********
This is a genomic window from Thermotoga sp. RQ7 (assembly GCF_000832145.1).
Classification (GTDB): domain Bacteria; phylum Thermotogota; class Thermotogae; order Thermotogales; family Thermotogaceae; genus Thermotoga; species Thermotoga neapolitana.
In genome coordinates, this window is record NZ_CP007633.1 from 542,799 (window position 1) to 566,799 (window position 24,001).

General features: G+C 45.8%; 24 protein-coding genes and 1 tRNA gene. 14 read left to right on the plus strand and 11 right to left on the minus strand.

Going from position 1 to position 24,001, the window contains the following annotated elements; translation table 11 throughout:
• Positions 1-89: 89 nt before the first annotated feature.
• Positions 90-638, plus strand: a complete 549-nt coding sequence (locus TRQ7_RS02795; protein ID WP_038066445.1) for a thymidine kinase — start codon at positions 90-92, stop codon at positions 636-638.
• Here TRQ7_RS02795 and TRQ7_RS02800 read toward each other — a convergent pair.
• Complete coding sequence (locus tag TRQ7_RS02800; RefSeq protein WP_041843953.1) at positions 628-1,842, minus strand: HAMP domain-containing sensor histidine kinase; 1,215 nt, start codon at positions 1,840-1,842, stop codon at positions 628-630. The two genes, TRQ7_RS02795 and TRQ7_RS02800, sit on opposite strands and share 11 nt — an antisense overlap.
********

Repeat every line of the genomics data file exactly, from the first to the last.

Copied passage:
This is a genomic window from Thermotoga sp. RQ7 (assembly GCF_000832145.1).
Classification (GTDB): domain Bacteria; phylum Thermotogota; class Thermotogae; order Thermotogales; family Thermotogaceae; genus Thermotoga; species Thermotoga neapolitana.
In genome coordinates, this window is record NZ_CP007633.1 from 542,799 (window position 1) to 566,799 (window position 24,001).

General features: G+C 45.8%; 24 protein-coding genes and 1 tRNA gene. 14 read left to right on the plus strand and 11 right to left on the minus strand.

Going from position 1 to position 24,001, the window contains the following annotated elements; translation table 11 throughout:
• Positions 1-89: 89 nt before the first annotated feature.
• Positions 90-638, plus strand: a complete 549-nt coding sequence (locus TRQ7_RS02795; protein ID WP_038066445.1) for a thymidine kinase — start codon at positions 90-92, stop codon at positions 636-638.
• Here TRQ7_RS02795 and TRQ7_RS02800 read toward each other — a convergent pair.
• Complete coding sequence (locus tag TRQ7_RS02800; RefSeq protein WP_041843953.1) at positions 628-1,842, minus strand: HAMP domain-containing sensor histidine kinase; 1,215 nt, start codon at positions 1,840-1,842, stop codon at positions 628-630. The two genes, TRQ7_RS02795 and TRQ7_RS02800, sit on opposite strands and share 11 nt — an antisense overlap.